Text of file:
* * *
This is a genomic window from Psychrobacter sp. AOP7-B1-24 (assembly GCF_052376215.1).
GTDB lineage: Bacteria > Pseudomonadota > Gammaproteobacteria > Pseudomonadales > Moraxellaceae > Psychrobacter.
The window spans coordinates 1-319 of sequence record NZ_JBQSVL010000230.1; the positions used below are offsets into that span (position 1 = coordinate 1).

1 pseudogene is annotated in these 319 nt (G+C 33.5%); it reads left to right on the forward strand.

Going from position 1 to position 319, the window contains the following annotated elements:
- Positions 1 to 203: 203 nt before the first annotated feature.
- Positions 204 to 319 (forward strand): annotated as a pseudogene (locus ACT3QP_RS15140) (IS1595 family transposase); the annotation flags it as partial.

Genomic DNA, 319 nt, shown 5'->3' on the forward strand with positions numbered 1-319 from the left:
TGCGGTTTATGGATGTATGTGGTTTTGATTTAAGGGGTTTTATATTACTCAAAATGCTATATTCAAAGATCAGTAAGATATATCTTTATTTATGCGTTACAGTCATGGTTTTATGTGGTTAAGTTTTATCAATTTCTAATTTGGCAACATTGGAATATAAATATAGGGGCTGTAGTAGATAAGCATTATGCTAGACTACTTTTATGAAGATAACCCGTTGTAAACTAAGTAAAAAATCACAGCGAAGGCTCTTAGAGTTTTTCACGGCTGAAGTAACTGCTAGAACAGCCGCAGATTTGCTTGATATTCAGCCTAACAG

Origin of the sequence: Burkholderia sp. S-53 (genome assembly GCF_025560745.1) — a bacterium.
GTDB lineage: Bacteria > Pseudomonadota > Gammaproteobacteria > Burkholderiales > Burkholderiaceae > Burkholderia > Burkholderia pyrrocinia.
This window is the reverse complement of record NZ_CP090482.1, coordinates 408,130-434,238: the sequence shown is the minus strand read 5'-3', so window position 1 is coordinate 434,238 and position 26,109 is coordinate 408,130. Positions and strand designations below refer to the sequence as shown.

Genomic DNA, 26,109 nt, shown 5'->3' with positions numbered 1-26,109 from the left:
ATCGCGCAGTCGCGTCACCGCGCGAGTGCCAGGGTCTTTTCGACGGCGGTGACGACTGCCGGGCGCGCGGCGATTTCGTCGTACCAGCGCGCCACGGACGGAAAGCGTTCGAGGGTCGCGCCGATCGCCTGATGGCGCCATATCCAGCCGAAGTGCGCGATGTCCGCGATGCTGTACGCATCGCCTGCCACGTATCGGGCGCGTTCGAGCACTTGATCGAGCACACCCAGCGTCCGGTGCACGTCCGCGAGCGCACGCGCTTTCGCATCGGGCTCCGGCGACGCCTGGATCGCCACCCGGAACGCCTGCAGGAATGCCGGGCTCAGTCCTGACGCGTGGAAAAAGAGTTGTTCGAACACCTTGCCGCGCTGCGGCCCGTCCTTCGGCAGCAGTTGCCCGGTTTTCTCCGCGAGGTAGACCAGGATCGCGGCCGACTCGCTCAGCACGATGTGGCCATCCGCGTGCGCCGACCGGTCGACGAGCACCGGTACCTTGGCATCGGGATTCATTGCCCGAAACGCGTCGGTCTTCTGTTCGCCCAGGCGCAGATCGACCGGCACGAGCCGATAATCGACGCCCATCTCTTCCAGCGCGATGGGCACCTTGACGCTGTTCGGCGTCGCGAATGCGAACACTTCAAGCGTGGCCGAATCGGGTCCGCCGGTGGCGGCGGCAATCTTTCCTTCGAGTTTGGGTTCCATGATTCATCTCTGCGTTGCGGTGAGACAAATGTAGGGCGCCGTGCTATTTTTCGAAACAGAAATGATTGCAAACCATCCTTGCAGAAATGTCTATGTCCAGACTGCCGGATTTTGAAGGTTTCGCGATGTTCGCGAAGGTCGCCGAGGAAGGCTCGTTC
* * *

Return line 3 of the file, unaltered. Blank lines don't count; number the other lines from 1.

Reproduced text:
The window spans coordinates 1-319 of sequence record NZ_JBQSVL010000230.1; the positions used below are offsets into that span (position 1 = coordinate 1).